AGFC proposes changes to non-resident waterfowl hunting on public land

LITTLE ROCK – Commissioners with the Arkansas Game and Fish Commission proposed an amendment to waterfowl hunting regulations today to specify when non-residents can hunt waterfowl on wildlife management areas to specific blocks of dates.

If passed, the proposal would let non-residents hunt waterfowl on WMAs Nov. 17-25, 2018; Dec. 26, 2018-Jan. 6, 2019, and Jan. 19-27, 2019.

Nonresidents still would be required to purchase a 5-day non-resident waterfowl permit, but they would be able to purchase as many permits as they wish to ensure they were able to hunt 30 days during Arkansas’s waterfowl season.

Commissioner Andrew Parker of Little Rock voiced the proposal.

“Since the last duck season, members of this body have repeatedly heard from Arkansas sportsmen and women that it was a step in the right direction but the pressures from overcrowding on those WMAs still exist, especially on our most popular WMAs,” Parker said. “The point of doing this is an effort to try and look for any possible way to avoid having to go to some kind of a draw system, which is something we don’t want to do.”

Commissioners proposed the amendment at today’s meeting to allow time for public comment and consideration before a final vote in time to make any needed changes to the 2019 Arkansas Waterfowl Guidebook, scheduled to be published in mid-October.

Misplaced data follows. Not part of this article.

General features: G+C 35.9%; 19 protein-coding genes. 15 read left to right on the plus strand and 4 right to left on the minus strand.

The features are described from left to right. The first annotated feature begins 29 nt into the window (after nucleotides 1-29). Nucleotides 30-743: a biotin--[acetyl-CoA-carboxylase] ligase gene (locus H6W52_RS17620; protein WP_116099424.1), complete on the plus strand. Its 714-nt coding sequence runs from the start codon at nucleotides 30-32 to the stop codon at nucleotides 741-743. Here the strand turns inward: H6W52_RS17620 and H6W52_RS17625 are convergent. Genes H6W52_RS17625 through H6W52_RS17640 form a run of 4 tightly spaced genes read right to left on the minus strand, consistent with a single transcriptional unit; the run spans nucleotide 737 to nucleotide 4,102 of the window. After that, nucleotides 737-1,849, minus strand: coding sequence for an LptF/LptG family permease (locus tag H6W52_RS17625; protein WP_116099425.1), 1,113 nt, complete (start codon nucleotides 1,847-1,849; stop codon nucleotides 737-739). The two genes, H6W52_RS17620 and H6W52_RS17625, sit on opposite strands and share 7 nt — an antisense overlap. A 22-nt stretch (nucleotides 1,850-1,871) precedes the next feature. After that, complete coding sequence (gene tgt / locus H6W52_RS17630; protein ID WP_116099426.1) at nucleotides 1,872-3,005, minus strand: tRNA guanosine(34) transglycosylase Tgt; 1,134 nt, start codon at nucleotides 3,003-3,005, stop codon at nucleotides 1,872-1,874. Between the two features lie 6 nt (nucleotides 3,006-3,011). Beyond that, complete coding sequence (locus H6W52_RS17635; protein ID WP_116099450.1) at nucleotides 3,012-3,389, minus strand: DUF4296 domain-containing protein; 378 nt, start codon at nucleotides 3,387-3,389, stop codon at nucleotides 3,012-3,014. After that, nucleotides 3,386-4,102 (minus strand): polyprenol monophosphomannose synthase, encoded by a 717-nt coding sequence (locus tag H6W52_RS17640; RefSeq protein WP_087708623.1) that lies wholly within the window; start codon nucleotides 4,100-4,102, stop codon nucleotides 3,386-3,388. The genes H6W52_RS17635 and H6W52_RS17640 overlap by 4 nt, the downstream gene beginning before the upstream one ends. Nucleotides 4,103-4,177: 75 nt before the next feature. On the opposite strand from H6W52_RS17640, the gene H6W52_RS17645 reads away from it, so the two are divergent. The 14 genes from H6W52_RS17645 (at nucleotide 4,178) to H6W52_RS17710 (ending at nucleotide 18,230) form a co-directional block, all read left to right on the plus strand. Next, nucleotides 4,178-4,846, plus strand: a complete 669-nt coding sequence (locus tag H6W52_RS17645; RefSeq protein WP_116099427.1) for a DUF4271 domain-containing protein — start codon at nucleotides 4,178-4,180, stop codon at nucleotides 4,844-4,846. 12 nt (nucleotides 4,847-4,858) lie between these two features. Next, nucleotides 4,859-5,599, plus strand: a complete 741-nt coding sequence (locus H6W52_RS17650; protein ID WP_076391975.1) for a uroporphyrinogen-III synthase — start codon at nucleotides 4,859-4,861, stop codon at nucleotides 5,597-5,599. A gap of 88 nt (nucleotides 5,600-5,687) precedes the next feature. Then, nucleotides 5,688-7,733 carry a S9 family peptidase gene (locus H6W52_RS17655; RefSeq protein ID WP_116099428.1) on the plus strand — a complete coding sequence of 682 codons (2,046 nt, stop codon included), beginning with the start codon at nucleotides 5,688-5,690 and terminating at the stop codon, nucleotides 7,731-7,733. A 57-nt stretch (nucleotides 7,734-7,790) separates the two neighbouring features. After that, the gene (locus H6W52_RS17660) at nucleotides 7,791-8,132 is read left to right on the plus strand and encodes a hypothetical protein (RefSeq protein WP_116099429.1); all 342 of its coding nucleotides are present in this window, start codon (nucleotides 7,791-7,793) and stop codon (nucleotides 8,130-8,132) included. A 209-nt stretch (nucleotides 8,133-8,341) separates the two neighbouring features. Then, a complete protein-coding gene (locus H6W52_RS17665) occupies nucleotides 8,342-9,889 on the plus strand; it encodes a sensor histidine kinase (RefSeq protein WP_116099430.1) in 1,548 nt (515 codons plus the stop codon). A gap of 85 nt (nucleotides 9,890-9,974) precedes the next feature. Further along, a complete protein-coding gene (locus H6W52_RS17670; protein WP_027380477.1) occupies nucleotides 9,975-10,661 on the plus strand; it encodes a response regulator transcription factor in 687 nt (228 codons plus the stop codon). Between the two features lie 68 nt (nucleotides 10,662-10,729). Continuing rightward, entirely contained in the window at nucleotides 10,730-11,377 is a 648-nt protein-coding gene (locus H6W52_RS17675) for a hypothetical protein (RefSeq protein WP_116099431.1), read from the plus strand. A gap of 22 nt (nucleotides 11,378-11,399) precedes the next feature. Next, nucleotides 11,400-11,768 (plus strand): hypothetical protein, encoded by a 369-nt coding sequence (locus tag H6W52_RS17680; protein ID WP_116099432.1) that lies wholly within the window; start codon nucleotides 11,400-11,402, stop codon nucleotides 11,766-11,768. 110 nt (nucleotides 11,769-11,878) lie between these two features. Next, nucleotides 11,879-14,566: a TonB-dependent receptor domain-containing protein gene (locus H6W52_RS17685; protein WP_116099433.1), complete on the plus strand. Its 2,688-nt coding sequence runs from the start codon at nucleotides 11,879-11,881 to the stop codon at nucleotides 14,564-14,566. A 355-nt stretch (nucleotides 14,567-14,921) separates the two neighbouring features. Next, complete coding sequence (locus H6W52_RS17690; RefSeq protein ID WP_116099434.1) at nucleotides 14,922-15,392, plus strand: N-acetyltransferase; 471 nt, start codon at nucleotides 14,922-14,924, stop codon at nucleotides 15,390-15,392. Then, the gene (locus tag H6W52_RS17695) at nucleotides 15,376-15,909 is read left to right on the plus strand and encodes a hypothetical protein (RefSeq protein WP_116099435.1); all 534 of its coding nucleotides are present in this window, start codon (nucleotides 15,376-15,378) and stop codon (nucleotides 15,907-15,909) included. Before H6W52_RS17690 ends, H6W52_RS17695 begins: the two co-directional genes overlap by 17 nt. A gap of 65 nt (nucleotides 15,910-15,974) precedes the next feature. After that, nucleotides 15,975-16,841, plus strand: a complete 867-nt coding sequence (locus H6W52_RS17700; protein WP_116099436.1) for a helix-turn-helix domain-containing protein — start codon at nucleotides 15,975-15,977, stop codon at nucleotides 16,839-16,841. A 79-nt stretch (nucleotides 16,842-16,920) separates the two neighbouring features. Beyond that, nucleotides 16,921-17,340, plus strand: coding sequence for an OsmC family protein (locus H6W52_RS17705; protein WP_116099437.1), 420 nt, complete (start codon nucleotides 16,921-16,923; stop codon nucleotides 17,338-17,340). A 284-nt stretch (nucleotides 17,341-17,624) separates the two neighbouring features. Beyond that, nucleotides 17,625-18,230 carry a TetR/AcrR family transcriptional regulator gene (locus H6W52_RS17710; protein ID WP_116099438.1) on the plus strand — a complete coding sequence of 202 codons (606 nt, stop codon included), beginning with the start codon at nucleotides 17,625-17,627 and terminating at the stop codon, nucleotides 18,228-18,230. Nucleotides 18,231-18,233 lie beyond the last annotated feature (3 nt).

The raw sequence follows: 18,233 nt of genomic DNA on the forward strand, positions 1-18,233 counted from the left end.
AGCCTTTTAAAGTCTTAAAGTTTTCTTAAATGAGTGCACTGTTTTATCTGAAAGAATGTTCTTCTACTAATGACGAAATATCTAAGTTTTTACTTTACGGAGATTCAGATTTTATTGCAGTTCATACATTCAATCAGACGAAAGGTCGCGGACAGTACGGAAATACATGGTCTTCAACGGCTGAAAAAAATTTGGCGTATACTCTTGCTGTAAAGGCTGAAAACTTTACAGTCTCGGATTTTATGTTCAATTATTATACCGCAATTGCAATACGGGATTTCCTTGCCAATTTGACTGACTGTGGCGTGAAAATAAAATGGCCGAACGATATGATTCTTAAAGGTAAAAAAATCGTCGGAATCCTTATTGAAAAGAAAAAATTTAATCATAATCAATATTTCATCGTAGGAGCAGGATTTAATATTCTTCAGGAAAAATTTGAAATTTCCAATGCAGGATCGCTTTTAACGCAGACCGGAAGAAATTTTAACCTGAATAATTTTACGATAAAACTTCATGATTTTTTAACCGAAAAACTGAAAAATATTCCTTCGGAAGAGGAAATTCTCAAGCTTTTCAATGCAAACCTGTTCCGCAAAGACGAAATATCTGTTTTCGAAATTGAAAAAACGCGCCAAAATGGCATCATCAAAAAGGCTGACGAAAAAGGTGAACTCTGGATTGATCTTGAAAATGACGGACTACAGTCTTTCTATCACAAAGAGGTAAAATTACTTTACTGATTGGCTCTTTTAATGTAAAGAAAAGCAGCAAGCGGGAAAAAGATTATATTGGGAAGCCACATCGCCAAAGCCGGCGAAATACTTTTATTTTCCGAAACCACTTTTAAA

The Commission will take public comments about the proposal for the next 30 days before voting at the Sept. 20 Commission meeting in Fort Smith. A public comment survey will be available at beginning Friday, Aug. 17.

Commissioners also approved a grant of $768,705 to the Arkansas Economic Development Commission’s Division of Rural Services to be used to fund education grants throughout the state. The money, collected from wildlife fines, will be available to teachers and educators for conservation education purposes, such as field trips to nature centers, expenses to participate in shooting sports programs and equipment for conservation-focused studies.

“The fine money we get goes back into the schools in the county where the fine originated,” said Commission Chairman Ford Overton. “We don’t just put that in the general fund and use it to buy boats; it goes right back into the school system. I encourage putting that money toward getting hunter education back into the school system.”

Commissioners also passed fishing regulations changes for 2019.

A list of regulations changes is available at These regulations were submitted for public comment May 1-31, were formally proposed for consideration at the Commission’s July meeting and will go into effect Jan. 1, 2019.

2018-09-07T22:00:03+00:00 Aug 24th, 2018|In the News|